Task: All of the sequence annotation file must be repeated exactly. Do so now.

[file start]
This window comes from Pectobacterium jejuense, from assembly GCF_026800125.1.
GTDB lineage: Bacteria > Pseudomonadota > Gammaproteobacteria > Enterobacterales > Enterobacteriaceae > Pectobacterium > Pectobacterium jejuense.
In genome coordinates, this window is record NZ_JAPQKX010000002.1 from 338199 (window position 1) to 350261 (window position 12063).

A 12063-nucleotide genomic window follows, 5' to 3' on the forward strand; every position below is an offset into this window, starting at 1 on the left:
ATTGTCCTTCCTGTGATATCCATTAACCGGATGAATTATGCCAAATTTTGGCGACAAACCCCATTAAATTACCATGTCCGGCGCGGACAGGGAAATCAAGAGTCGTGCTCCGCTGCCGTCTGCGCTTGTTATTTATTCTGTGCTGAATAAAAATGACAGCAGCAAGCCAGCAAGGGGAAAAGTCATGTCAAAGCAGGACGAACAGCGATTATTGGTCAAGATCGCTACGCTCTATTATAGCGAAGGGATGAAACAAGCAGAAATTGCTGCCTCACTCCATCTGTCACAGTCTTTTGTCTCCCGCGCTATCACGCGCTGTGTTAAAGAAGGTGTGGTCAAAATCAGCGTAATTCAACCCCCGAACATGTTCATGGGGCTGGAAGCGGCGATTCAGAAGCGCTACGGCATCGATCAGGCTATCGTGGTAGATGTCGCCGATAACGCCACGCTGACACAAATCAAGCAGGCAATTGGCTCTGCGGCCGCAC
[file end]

This window comes from Pectobacterium jejuense, from assembly GCF_026800125.1.
GTDB lineage: Bacteria > Pseudomonadota > Gammaproteobacteria > Enterobacterales > Enterobacteriaceae > Pectobacterium > Pectobacterium jejuense.
In genome coordinates, this window is record NZ_JAPQKX010000002.1 from 338199 (window position 1) to 350261 (window position 12063).

A 12063-nucleotide genomic window follows, 5' to 3' on the forward strand; every position below is an offset into this window, starting at 1 on the left:
ATTGTCCTTCCTGTGATATCCATTAACCGGATGAATTATGCCAAATTTTGGCGACAAACCCCATTAAATTACCATGTCCGGCGCGGACAGGGAAATCAAGAGTCGTGCTCCGCTGCCGTCTGCGCTTGTTATTTATTCTGTGCTGAATAAAAATGACAGCAGCAAGCCAGCAAGGGGAAAAGTCATGTCAAAGCAGGACGAACAGCGATTATTGGTCAAGATCGCTACGCTCTATTATAGCGAAGGGATGAAACAAGCAGAAATTGCTGCCTCACTCCATCTGTCACAGTCTTTTGTCTCCCGCGCTATCACGCGCTGTGTTAAAGAAGGTGTGGTCAAAATCAGCGTAATTCAACCCCCGAACATGTTCATGGGGCTGGAAGCGGCGATTCAGAAGCGCTACGGCATCGATCAGGCTATCGTGGTAGATGTCGCCGATAACGCCACGCTGACACAAATCAAGCAGGCAATTGGCTCTGCGGCCGCAC